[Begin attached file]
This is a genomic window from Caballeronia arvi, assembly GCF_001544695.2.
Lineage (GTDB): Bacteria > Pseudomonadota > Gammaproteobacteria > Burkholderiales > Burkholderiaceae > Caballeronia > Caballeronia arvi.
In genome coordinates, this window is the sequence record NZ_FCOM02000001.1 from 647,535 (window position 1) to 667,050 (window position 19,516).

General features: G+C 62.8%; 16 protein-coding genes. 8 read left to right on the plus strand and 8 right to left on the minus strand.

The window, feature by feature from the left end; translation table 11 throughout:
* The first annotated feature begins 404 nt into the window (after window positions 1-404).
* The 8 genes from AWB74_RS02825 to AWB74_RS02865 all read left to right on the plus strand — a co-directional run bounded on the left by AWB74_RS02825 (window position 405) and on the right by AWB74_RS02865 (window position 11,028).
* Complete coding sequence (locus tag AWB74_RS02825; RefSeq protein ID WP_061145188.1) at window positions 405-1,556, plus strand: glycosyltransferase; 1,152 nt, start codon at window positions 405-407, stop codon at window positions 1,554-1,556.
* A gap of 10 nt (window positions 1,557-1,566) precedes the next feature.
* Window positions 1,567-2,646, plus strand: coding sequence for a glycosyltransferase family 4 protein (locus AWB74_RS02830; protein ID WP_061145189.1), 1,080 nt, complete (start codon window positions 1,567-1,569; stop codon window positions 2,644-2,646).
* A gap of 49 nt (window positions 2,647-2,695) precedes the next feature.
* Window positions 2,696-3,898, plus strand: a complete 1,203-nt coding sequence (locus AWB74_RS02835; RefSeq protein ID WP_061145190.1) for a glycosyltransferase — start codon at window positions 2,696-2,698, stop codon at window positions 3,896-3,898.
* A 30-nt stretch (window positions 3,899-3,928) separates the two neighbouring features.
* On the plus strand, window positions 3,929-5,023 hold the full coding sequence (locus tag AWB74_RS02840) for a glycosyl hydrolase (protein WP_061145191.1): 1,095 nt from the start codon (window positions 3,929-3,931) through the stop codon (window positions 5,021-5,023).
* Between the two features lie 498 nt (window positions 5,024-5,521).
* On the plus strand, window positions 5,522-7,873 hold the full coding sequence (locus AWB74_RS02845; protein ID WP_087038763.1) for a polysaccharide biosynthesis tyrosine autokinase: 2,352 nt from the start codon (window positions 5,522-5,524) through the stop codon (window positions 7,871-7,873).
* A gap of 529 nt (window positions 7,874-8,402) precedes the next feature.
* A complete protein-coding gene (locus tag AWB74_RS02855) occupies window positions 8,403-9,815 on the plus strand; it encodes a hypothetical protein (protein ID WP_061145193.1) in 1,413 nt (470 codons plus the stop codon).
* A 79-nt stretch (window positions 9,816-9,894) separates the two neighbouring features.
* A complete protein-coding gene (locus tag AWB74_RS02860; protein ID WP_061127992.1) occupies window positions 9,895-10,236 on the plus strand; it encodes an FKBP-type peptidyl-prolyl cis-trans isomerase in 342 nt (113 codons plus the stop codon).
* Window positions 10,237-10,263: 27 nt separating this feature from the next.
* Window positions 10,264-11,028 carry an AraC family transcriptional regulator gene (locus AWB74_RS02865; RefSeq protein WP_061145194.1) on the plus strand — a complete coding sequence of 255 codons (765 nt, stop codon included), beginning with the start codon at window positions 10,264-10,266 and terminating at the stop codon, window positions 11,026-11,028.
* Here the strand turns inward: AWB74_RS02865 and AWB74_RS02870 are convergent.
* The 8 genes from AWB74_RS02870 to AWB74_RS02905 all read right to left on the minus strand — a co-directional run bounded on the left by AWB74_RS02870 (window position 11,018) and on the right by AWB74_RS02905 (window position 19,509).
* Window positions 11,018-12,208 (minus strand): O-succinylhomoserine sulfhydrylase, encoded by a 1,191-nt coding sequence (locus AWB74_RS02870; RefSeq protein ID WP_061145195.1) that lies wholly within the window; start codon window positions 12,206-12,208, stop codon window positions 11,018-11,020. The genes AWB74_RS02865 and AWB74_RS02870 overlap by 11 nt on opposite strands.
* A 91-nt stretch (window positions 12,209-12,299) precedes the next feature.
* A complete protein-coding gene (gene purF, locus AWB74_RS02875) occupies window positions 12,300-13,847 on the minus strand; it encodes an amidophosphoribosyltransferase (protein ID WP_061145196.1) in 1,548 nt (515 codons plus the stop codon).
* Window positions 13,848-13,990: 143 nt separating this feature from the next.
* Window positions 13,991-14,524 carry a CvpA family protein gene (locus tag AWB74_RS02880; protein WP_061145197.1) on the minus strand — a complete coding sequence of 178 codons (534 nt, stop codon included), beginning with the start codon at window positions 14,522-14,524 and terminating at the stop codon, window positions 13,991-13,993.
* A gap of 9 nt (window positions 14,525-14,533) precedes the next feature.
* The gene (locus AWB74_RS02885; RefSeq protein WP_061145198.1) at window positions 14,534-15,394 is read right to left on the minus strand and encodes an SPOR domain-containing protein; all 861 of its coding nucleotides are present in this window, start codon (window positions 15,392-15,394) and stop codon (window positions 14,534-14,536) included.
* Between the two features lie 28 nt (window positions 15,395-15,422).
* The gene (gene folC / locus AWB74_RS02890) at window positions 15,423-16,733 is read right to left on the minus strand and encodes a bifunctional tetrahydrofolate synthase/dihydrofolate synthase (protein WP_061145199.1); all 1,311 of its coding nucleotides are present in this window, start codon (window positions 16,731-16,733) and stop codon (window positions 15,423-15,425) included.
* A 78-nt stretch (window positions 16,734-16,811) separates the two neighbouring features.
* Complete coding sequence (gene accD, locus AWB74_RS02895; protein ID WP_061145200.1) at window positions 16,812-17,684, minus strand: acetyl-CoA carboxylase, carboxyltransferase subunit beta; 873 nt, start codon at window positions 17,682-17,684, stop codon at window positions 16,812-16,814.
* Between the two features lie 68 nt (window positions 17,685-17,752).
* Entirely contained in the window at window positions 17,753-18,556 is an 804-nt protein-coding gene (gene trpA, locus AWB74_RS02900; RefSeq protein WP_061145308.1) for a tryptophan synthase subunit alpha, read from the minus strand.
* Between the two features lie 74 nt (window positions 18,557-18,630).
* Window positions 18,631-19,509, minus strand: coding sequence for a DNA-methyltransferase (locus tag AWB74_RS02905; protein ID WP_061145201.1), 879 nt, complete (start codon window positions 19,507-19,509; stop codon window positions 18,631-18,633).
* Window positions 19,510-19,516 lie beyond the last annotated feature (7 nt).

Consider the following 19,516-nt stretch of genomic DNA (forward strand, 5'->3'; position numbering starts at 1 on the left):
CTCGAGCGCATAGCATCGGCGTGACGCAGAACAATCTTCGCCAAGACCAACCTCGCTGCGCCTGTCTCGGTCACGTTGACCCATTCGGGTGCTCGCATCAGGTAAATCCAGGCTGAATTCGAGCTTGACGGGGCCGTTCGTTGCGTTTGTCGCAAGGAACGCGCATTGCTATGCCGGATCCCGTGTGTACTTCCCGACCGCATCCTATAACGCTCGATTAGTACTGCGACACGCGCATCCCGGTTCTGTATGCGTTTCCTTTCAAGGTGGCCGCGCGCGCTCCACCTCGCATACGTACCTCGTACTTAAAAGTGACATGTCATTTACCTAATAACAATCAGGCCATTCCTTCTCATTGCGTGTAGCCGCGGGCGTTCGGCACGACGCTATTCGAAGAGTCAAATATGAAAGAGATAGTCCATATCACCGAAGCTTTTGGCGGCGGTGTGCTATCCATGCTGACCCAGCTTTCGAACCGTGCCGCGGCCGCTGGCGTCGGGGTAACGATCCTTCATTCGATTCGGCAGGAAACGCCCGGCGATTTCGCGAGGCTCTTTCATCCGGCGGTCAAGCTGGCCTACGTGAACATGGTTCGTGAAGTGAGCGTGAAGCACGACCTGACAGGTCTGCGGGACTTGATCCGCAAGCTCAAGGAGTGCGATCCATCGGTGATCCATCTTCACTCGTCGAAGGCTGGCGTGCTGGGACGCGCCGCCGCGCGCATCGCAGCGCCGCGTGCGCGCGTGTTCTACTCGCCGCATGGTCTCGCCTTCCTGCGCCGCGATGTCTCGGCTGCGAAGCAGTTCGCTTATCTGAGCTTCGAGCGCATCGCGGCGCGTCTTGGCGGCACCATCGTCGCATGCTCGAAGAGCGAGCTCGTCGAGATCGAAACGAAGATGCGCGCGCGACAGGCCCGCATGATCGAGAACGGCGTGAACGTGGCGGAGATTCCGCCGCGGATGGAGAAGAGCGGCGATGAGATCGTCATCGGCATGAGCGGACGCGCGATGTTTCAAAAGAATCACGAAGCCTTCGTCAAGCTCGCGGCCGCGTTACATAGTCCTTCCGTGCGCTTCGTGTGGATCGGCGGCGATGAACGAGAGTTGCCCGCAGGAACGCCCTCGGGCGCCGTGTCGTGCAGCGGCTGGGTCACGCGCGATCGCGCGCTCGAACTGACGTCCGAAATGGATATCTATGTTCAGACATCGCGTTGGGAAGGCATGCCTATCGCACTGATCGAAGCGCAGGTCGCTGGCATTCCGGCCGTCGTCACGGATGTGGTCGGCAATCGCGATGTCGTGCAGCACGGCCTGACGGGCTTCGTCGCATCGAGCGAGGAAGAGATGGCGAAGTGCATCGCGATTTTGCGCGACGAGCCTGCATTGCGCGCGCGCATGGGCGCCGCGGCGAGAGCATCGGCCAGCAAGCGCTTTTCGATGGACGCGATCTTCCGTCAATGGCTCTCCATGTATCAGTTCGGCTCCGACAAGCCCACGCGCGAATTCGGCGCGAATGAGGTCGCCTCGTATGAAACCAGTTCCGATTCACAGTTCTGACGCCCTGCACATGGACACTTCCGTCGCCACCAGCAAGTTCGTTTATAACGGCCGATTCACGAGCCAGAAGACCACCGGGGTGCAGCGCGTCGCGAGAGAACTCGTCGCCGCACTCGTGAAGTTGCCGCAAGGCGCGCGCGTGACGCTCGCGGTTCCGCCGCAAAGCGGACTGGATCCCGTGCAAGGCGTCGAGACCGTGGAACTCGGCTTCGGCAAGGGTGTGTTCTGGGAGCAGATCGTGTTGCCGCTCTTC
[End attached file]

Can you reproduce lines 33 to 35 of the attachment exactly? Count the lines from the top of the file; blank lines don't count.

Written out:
* The gene (gene folC / locus AWB74_RS02890) at window positions 15,423-16,733 is read right to left on the minus strand and encodes a bifunctional tetrahydrofolate synthase/dihydrofolate synthase (protein WP_061145199.1); all 1,311 of its coding nucleotides are present in this window, start codon (window positions 16,731-16,733) and stop codon (window positions 15,423-15,425) included.
* A 78-nt stretch (window positions 16,734-16,811) separates the two neighbouring features.
* Complete coding sequence (gene accD, locus AWB74_RS02895; protein ID WP_061145200.1) at window positions 16,812-17,684, minus strand: acetyl-CoA carboxylase, carboxyltransferase subunit beta; 873 nt, start codon at window positions 17,682-17,684, stop codon at window positions 16,812-16,814.